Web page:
Monday, 31 March 2014

Cete - Badgers of Honour

A European badger
A badger
(image by Christof Bobzin)


Noun. Late Middle English.
[Perhaps from Latin coetus assembly, company.]

A group of badgers.

A German stamp with a badger on it
A badger on a stamp
(image by Vintage Printable)

Three Little Known Facts About Badgers:

They're the largest predator native to Britain and Ireland

On these islands, it is the only native predator of hedgehogs

A group of badgers is called a cete
 (pronounced seet)

A cardboard box of toy badgers
A cete of badgers
(photo by Janet McKnight)

Do you know any other badgery facts?
(double points if they're facts about cetes of badgers)

Do please leave your most black and white comments below.

Sunday, 30 March 2014

Cervisial - Beer Oh Dear

A top-down shot of a pint of beer
The Cervisial Orb
(photo by Waferboard)


Adjective. Jocular. Late 18th century.
[from Latin cervisia beer.]

Of or pertaining to beer.

There are so many things that can be cervisial. The cervisial glaze, for example, that descends upon a person's eyes after one too many. And the cervisial wobble, as someone tries so very hard to appear sober but that tell-tale bobble-head rocking motion belies their bibition. And cervisial breath - that pungent, yeasty stench that washes over you as a drunk, always standing too close, tries to tell you how he had trialsh for Liverpool but had to drop out becaush one knee was shorter than the other and hish dad was arreshted for horsh fraud on a Shunday while his mum worked the deli at Sainshburys. Oh, of course - cervisial rambling and the cervisial shlur.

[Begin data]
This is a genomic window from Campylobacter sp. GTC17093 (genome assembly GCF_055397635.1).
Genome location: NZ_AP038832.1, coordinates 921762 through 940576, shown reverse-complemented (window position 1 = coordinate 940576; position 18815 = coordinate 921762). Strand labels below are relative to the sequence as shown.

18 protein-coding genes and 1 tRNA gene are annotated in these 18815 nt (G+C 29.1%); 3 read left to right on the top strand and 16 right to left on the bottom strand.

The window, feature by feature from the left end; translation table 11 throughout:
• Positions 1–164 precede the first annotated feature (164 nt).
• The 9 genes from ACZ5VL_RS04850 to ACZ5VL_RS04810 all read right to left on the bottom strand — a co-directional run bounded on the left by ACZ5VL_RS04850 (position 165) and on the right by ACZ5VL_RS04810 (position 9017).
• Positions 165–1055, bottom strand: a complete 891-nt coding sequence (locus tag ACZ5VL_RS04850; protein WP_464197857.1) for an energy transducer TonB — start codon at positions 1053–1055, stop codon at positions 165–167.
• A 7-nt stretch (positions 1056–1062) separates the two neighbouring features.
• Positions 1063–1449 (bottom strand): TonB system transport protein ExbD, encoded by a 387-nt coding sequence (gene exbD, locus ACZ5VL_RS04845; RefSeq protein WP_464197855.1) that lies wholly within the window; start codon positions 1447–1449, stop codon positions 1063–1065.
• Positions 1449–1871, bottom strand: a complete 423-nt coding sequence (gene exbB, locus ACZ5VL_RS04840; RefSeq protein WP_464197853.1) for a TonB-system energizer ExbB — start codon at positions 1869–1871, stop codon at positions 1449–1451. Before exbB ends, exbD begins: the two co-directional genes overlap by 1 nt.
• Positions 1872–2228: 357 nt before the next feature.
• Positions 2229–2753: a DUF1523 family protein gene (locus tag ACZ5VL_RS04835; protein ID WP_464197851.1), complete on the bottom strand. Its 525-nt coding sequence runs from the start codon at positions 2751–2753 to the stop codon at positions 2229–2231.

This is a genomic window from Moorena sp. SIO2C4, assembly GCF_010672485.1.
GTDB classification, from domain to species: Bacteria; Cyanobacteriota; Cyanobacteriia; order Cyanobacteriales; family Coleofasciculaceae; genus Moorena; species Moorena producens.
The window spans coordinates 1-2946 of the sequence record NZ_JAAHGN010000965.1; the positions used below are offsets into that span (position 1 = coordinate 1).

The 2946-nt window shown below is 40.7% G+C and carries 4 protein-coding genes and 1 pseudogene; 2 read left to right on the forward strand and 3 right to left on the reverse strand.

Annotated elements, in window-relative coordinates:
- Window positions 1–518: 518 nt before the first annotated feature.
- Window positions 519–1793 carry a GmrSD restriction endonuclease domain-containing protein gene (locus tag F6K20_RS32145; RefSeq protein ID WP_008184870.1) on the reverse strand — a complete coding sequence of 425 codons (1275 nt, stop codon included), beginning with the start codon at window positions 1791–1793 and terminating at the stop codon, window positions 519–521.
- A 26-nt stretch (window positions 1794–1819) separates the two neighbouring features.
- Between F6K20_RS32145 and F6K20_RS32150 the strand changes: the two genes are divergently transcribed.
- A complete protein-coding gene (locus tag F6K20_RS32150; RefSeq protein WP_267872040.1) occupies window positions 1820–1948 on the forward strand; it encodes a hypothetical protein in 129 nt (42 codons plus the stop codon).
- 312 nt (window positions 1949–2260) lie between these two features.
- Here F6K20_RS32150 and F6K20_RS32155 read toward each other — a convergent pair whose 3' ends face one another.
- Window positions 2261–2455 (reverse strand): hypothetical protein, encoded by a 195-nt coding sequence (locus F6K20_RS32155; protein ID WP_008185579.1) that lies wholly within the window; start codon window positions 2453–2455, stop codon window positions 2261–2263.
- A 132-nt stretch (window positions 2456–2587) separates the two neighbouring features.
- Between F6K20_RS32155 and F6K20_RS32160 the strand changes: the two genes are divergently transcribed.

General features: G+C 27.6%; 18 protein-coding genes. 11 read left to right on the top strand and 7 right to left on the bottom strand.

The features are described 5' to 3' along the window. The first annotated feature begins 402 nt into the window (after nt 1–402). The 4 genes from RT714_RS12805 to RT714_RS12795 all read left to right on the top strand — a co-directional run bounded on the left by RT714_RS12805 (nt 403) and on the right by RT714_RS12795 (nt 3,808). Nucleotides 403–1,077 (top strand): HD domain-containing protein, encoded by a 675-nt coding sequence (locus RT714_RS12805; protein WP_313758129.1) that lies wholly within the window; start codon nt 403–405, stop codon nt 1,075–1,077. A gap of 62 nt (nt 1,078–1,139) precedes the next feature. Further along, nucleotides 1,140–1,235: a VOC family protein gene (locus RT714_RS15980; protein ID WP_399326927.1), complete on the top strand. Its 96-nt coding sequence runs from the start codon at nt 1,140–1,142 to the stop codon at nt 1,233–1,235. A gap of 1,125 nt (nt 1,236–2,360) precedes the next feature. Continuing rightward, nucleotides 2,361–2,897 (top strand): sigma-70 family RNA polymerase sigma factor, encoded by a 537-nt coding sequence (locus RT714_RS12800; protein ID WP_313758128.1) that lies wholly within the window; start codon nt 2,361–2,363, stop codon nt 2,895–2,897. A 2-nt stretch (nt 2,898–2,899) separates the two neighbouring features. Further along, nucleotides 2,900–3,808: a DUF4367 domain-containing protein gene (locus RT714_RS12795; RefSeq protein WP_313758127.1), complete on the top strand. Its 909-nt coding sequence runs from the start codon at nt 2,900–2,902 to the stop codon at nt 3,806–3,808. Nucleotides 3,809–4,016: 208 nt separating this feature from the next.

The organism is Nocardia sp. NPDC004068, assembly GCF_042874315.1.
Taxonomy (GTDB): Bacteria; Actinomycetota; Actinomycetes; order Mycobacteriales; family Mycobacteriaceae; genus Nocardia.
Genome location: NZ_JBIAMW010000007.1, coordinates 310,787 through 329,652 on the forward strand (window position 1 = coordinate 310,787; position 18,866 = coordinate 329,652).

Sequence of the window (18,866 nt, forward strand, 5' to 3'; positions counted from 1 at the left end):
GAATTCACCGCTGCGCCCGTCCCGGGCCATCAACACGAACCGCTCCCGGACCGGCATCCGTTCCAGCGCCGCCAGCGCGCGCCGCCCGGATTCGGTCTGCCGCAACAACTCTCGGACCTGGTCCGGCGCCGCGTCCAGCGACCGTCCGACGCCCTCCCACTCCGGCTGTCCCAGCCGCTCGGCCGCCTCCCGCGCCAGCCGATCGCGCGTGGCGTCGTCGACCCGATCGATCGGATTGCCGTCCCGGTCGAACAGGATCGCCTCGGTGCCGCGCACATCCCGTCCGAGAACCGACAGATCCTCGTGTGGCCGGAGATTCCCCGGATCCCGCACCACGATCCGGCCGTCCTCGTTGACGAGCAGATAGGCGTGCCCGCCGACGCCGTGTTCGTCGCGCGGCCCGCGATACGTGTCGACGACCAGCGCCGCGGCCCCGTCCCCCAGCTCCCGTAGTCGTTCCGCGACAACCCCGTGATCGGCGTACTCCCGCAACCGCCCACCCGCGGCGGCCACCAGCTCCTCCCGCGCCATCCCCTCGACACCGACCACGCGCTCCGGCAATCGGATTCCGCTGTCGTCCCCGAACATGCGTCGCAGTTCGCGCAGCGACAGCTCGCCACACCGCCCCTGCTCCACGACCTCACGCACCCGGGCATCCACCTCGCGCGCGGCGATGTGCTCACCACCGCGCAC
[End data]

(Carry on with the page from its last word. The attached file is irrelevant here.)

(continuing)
A beer mat showing a man (rather erotically) sipping a pint
Cervisial erotica
(Roger Wollstadt)
As for good things, what about good old-fashioned cervisial snobbery? If there's one thing I like (yes, like) to be a bit of a snob about, it's beer. And cervisial bonding - a group of mates, sitting in a beer garden for the afternoon, telling jokes and catching up while having a few (good quality and locally sourced) beers together. And the cervisial reconciliation - you have to have done something pretty bad for it all not to go away with the purchase of a pint: "Come on, Dave. I'm sorry about your car. Let me buy you a beer," which, if proper etiquette is followed, is succeeded by the cervisial antapology when Dave buys the next round.